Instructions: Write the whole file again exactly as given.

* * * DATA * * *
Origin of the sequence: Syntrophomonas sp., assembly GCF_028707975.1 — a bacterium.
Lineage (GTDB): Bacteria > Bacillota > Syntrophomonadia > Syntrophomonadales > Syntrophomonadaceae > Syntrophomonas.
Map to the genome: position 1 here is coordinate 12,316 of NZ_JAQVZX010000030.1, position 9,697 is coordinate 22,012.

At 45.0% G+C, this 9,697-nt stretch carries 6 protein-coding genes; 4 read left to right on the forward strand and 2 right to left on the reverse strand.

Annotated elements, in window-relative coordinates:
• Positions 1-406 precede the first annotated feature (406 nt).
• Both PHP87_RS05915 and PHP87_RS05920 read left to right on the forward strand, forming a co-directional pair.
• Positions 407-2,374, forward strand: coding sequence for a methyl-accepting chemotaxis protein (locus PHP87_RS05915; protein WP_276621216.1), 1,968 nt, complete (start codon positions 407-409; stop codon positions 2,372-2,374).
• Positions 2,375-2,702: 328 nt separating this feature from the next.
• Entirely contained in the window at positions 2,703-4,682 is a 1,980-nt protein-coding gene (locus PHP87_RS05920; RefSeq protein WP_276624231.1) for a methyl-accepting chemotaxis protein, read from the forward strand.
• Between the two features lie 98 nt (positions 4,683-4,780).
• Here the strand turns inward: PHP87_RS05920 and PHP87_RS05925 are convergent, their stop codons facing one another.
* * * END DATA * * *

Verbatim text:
Origin of the sequence: Syntrophomonas sp., assembly GCF_028707975.1 — a bacterium.
Lineage (GTDB): Bacteria > Bacillota > Syntrophomonadia > Syntrophomonadales > Syntrophomonadaceae > Syntrophomonas.
Map to the genome: position 1 here is coordinate 12,316 of NZ_JAQVZX010000030.1, position 9,697 is coordinate 22,012.

At 45.0% G+C, this 9,697-nt stretch carries 6 protein-coding genes; 4 read left to right on the forward strand and 2 right to left on the reverse strand.

Annotated elements, in window-relative coordinates:
• Positions 1-406 precede the first annotated feature (406 nt).
• Both PHP87_RS05915 and PHP87_RS05920 read left to right on the forward strand, forming a co-directional pair.
• Positions 407-2,374, forward strand: coding sequence for a methyl-accepting chemotaxis protein (locus PHP87_RS05915; protein WP_276621216.1), 1,968 nt, complete (start codon positions 407-409; stop codon positions 2,372-2,374).
• Positions 2,375-2,702: 328 nt separating this feature from the next.
• Entirely contained in the window at positions 2,703-4,682 is a 1,980-nt protein-coding gene (locus PHP87_RS05920; RefSeq protein WP_276624231.1) for a methyl-accepting chemotaxis protein, read from the forward strand.
• Between the two features lie 98 nt (positions 4,683-4,780).
• Here the strand turns inward: PHP87_RS05920 and PHP87_RS05925 are convergent, their stop codons facing one another.